I’m a sucker for a great human story and the NFL divisional playoffs provided them.
In many ways, we look at football in the abstract. Players are reduced to fantasy football statistics and the gladiators in the Roman Colosseum as we watch on our big screens.
Tony Gonzalez of the Atlanta Falcons provided us a great reminder that underneath the helmet and pads and flesh-and-blood human being.
The greatest tight end who ever lived couldn’t stop the tears after the Falcons came back to beat the Seattle Seahawks 30-28 after blowing a 20-point fourth-quarter lead.
Gonzalez has played for 16 years but had never experienced a playoff win during his time with the Falcons and the Kansas City Chiefs.
The Seahawks, though, have some serious swagger. They remind me of a professional version of Pete Carroll’s teams at USC (insert joke about USC here).
Seattle believed it could come back from 14 points down on the road at Washington last week and the Seahawks did.
They believed they could come back from 20 points down on the road at Atlanta and they did. Russell Wilson broke a 75-year-old record for passing yards in a playoff game by a rookie with 385 yards and directed three scoring drives that covered 203 yards in less than 8½ minutes.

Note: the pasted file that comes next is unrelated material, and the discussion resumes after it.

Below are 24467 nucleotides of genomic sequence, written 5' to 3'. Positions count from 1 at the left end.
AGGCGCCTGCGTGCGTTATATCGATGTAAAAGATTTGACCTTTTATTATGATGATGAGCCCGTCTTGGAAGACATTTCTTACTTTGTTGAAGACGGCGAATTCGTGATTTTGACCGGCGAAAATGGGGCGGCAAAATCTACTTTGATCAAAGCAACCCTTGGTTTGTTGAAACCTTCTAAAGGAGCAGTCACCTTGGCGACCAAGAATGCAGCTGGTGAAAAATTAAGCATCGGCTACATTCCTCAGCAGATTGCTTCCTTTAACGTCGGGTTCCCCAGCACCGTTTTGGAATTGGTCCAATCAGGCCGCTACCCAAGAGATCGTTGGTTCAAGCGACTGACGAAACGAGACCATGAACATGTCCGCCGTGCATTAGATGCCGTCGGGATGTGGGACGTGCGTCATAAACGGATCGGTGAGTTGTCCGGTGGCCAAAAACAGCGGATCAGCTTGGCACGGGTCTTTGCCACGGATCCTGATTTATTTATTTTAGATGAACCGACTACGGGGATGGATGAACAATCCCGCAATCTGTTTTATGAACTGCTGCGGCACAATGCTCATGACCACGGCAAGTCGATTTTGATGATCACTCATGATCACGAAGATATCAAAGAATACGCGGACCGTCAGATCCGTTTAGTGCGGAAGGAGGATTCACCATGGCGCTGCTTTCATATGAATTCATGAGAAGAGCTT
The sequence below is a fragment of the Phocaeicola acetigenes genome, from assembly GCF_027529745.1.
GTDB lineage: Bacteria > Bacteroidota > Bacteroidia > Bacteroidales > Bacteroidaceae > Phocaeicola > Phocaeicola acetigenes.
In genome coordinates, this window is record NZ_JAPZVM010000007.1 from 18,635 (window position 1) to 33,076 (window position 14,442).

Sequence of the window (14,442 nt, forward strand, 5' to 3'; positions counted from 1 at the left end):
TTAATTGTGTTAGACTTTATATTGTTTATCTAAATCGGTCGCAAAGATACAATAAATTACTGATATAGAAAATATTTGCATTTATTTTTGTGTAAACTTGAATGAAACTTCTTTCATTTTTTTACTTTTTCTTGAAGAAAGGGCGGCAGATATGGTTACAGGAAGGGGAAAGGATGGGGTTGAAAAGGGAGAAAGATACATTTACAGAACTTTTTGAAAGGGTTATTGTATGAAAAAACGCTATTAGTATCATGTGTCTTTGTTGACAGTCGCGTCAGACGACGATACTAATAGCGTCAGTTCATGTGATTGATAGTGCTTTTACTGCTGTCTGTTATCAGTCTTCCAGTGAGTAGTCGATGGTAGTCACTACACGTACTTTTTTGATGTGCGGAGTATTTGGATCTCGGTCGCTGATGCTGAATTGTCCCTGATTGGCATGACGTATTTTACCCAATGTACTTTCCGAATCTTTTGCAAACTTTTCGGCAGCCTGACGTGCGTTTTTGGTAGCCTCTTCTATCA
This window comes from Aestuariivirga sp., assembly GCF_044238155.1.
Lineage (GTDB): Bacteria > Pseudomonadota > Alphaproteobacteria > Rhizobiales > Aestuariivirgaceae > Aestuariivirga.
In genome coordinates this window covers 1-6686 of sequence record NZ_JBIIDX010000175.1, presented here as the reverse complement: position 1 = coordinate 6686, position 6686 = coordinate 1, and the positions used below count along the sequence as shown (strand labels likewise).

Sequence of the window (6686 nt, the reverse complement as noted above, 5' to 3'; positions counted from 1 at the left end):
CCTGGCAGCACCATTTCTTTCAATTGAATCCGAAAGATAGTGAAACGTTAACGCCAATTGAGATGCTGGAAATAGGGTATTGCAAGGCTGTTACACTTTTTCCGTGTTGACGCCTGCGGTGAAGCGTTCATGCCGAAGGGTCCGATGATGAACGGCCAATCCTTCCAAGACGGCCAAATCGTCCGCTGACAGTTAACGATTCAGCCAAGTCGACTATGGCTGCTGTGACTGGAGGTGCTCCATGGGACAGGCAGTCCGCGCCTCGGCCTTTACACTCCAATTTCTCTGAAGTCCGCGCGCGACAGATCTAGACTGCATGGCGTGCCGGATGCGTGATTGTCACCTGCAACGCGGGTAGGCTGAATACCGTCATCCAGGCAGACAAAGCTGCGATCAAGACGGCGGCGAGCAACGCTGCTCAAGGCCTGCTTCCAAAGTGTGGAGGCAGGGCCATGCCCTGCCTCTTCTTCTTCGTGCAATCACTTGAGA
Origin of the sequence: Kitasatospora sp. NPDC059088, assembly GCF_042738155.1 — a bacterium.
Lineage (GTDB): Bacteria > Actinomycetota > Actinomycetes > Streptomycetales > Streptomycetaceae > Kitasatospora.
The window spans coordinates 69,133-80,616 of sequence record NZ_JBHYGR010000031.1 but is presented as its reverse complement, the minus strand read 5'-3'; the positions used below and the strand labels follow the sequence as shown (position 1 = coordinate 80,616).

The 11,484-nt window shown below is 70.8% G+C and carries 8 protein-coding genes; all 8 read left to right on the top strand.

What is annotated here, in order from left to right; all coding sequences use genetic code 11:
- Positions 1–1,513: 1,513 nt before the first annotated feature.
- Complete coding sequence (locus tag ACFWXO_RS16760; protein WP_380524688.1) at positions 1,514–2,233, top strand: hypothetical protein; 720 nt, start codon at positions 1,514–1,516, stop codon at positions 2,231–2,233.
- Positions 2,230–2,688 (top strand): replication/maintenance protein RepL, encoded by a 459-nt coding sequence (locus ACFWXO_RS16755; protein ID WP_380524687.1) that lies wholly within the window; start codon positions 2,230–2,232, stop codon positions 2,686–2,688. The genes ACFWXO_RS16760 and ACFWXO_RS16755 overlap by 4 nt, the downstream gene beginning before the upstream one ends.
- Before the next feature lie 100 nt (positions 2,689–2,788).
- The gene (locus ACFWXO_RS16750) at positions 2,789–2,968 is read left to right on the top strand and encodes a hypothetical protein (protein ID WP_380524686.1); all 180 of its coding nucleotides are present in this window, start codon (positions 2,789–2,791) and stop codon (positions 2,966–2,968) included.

Wilson broke a record originally set in 1937 by Hall of Famer Sammy Baugh, who threw for 335 yards while leading the Washington Redskins—in their first season in D.C. after moving from Boston—to a 28-21 victory over the Chicago Bears at Wrigley Field.
Seattle surrendered a late drive to the Falcons and learned that games are 60 minutes, not 59½. On the other hand, the way they played in the second half of the season and the playoffs should put the rest of the league on notice for next year.
The New England Patriots aren’t as pass happy as we think. The Patriots were second in the league with 523 rushing attempts and led the league with 25 rushing touchdowns. Their receivers are tough over the middle and they played the Houston Texans like a fiddle.
The Texans faded late in the season and never really recovered from their infamous Monday night beating at New England in December and Matt Schaub again showed why he is not viewed as one of the elite quarterbacks in the NFL despite his gaudy statistics.
All the Baltimore Ravens did was keep Ray Lewis’ career going by winning the fourth-longest game in NFL history on Saturday at Denver.
Peyton Manning’s comeback for the Broncos isn’t diminished by a loss in the playoffs and a terrible interception he threw early in the second overtime that helped set up Baltimore’s game-winning field goal.
Colin Kaepernick went into Saturday night’s game with people wondering if he was the right quarterback for the San Francisco 49ers. Then he threw a pick-six on his first pass.
He followed that by rushing for 181 yards and two scores, throwing for two touchdown passes and emerging as a budding star. Not a bad first playoff start for the kid.
And for the Green Bay Packers, well, the defense had no answers for Kaepernick or the rest of the 49ers as they gave up nearly 600 yards, including 323 on the ground.
In all, the divisional round became the highest-scoring single round in NFL playoff history, with the teams combining for 276 points. Every team scored at least 28 points the week after a wild-card weekend during which no team scored more than 24.
So, conference championship Sunday … whatcha got to top this?